Argonne-led research team provides a blueprint for class of materials emerging as key in quantum science: crystals with defects
(DOE.ScienceSource) Researchers at the U.S. Department of Energy’s Argonne National Laboratory, the University of Chicago, and institutions in Japan, Korea and Hungary have provided a blueprint for a class of materials that is quickly emerging as an important player in quantum science: crystals with defects.
The defects — irregularities deliberately embedded in the crystal’s structure — act like a trap for quantum particles. In their most fundamental form, these systems are known as qubits, the basic unit of quantum information.
The article’s lead author David Awschalom, Argonne senior scientist, the University of Chicago Liew Family professor in molecular engineering and physics, and director of the Chicago Quantum Exchange. “We’re moving quantum science into the realm of usable, scalable devices. Developing quantum materials is foundational to that effort.”
The research team’s blueprint is the result of 10-plus years of research on solid-state spin defects.
“This can be a resource for people coming into the field or are curious about it — graduate students, postdocs, people writing research proposals,” said co-author Giulia Galli, a scientist at Argonne and professor at the University of Chicago. “Having this set of guidelines means they won’t have to reinvent the wheel. They can use this guide to consider how we think about qubits and all the intricate properties they have.”
And who knows — the team’s blueprint may become one chapter in a future qubit compendium that encompasses the full breadth of quantum materials.
A mashup of “quantum” and “bit,” the qubit corresponds to the traditional computing bit. Its physical realization can take on a variety of forms: It might be a lab-made molecule. Or it could be an electron traveling in a specialized superconducting circuit.
It could also be a particle of light trapped in a defect deep inside a fleck of diamond. This defect-in-a-crystal family of materials is the focus of the Awschalom team’s study, and they go by a fancy name: solid-state spin qubits. (The term spin refers to a quantum property of an electron that scientists manipulate to process information. Solid-state materials comprise insulators or semiconductors, such as diamond or silicon.)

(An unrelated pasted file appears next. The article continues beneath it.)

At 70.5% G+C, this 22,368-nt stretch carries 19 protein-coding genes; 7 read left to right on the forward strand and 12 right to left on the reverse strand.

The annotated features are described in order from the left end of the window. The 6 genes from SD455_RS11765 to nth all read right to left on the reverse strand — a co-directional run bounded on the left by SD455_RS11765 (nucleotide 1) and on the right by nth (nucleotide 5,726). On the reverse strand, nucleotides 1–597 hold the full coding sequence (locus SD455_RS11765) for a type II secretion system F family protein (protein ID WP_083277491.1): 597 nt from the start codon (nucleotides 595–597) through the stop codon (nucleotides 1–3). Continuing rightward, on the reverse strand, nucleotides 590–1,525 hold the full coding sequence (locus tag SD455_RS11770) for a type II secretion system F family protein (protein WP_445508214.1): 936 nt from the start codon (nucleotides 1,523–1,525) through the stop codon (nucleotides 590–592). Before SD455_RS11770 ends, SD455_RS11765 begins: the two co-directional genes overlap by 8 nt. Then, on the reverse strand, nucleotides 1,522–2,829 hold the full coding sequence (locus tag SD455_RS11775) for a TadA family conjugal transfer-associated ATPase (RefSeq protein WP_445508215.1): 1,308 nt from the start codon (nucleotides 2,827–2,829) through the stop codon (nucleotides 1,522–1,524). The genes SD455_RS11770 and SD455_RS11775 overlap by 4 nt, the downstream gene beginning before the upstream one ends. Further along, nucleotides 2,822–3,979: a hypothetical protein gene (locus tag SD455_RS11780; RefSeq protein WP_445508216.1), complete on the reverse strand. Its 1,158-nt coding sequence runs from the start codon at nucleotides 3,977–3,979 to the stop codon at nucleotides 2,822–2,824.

“One advantage of a semiconductor qubit is that you can potentially leverage many of the solid-state technologies that are readily available from the semiconductor industry: integrated devices and circuits and the nanofabrication and processing that comes with solid-state systems,” Awschalom said.
The development of practical qubits is key to a quantum future. In the Awschalom team’s handbook on solid-state spin qubit materials, researchers lay out their properties, engineering considerations and potential applications.
“We aimed to be materials-agnostic. We aren’t making direct suggestions about what materials one should use in developing quantum devices,” said co-author F. Joseph Heremans, a scientist at Argonne and University of Chicago. “Instead, we’re saying that, if you’re thinking about designing these devices from the ground up, these are the properties and behaviors you’ll want to consider.”
Both the host material and the defect are taken into consideration.
“It highlights the intricate interplay between the defect and the host material and the complex properties that need to be balanced for specific applications,” Heremans said.
For instance, many quantum communication devices are designed to be compatible with today’s telecom fiber optics, which send and receive infrared signals. Qubit materials that transmit light in the infrared spectrum, rather than the visible-light range, are better suited to such devices.